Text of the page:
Stress and neurotransmitters
When we are under high stress, we can often reach for foods that are “comforting” like biscuits, donuts, cake, pastries, and chocolate bars, but these foods may not be the best choice for feeding your brain under stressful and demanding circumstances. Comfort foods are calorie-rich but nutrient-poor.
Further, under high stress we release adrenaline. This is part of our natural alarm response system. Adrenaline is an essential neurotransmitter that is released as part of the fight-flight response. It enables our body to get us to safety, shut down non-essential functions, and make sure the muscles needed for flight or flight get activated. Cortisol, a hormone, is also essential for the alarm system to function optimally.
Unfortunately, over extended periods of time, the alarm system can go into over-drive, and this is one factor that can lead to re-experiencing memories, flashbacks, hypervigilance, being on edge all the time, feeling anxious and panicky when reminded of the traumatic event, struggling with sleeping and having nightmares.
Neurotransmitters and micronutrients
Making neurotransmitters and hormones requires micronutrients like zinc, calcium, magnesium, iron, and niacin. If your body is depleted of these nutrients, then either it won’t have sufficient nutrients to make these essential chemicals, or it will redirect all resources to the fight-flight response (as it is so vital for survival) and there won’t be much left for ensuring optimal brain function to do things like concentrate, regulate moods and deal with anxiety.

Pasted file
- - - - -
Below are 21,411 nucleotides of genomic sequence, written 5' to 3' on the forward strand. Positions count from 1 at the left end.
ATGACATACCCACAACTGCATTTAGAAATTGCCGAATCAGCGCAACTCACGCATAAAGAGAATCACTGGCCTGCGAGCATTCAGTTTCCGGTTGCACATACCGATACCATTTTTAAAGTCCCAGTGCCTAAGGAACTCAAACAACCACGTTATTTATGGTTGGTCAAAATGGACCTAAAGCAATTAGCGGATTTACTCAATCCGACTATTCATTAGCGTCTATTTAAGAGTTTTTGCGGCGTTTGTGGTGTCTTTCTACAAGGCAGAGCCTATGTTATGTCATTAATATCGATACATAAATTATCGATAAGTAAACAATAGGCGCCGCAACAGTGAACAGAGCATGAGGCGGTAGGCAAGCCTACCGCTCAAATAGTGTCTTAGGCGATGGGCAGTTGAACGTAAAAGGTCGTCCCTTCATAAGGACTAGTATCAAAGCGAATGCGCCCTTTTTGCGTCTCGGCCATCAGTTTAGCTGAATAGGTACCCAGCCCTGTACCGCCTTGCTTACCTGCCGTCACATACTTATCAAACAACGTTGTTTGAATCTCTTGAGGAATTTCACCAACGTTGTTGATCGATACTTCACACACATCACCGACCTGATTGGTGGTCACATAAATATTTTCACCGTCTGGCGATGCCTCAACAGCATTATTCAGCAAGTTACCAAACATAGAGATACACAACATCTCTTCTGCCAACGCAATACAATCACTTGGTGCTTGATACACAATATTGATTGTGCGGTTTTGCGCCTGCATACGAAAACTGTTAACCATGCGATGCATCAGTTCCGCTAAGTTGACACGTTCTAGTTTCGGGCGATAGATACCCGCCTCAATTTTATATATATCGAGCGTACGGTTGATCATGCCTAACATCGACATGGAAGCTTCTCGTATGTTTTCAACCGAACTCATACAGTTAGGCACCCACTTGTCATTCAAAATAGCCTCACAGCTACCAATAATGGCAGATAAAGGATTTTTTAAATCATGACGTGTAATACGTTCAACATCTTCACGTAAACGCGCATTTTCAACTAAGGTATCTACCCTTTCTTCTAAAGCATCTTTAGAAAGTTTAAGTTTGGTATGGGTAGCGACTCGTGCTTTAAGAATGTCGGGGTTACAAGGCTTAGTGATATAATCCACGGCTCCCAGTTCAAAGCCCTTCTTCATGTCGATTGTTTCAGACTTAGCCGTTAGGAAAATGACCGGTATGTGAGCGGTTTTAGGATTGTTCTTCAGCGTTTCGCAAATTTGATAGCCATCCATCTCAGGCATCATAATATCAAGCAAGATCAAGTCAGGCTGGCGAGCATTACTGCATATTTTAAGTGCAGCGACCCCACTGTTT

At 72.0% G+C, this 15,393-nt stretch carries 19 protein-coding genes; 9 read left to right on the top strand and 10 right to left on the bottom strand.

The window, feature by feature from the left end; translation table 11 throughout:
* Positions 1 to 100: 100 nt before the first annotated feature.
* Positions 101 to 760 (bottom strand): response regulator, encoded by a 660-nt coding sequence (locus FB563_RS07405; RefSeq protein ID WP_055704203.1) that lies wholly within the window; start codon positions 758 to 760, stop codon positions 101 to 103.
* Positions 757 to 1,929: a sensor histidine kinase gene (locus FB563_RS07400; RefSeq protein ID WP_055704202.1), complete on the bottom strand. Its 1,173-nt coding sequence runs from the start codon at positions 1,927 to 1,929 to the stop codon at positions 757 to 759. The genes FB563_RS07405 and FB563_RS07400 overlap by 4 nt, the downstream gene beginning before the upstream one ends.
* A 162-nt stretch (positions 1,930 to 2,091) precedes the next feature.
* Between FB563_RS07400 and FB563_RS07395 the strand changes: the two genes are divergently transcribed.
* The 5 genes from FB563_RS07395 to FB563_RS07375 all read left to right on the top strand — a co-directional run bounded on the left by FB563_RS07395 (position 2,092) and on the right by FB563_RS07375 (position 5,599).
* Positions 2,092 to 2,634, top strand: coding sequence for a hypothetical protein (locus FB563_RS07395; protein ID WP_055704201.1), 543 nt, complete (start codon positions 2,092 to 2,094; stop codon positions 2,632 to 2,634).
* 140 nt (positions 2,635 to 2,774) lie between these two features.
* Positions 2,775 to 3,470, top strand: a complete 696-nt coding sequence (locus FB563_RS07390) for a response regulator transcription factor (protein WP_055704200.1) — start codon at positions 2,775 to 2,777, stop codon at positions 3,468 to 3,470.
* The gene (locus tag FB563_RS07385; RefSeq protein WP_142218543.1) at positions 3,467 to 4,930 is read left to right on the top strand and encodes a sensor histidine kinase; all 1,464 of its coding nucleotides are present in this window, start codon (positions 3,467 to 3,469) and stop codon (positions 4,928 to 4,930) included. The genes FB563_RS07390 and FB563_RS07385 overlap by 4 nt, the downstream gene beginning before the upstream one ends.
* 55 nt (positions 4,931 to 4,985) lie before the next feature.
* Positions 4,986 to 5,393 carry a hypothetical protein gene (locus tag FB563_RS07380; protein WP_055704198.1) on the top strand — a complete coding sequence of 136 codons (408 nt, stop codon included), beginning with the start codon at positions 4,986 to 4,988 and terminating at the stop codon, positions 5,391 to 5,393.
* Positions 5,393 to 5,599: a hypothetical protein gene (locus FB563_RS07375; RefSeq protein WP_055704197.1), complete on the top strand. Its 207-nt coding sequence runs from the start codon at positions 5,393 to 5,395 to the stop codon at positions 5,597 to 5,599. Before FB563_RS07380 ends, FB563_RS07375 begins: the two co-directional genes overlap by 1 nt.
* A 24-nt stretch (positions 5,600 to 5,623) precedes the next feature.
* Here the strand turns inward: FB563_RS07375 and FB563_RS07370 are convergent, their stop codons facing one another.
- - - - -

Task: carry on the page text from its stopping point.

Consequently, as micronutrients get depleted at a high rate during times of stress, we need to replenish them in greater quantity from our food (and perhaps other sources).
Restocking your micronutrients
Compare a banana to a biscuit; one obtains far more of these micronutrients (like potassium, magnesium, folate) that are required for brain function from a banana. Reaching for a carrot stick and dipping it in hummus would be better for your brain than gorging down a commercial meat pie (although meat pies can be healthy if they contain lots of vegetables too). Choosing nuts and seeds over pretzels would also give you better brain food.
Question: where can we get micronutrients from?
Answer: nutrient-dense foods – that is, real food, not highly processed foods.
Overall, to cope well with stress, your goal should be to increase intake of plant food and food high in nutrient density while still getting adequate protein, fats and carbs. Fish is a great source of protein and of essential fatty acids, which are also vital for brain function. In eating these types of foods, you would be shifting your diet from a Western type of diet (highly processed, high in sugar) to a Mediterranean-style diet (high in fruits and veggies, fish, nuts, healthy fats and low in processed foods).
The simplest (and most cost effective) way to get your essential nutrients is to ensure you eat different types and colours of food. Have a look at your plate…what’s the predominant colour? Sadly, those delicious comfort foods like donuts, chips and bread tend to be yellow and brown, meaning a lot of refined sugar and fat, providing very little nutrition. Eat your greens, reds, purples and oranges first, then if you’re still craving that donut, you’ll be good to go.
Professor Julia Rucklidge
School of Psychology, Speech and Hearing
Director of the Mental Health and Nutrition Research Group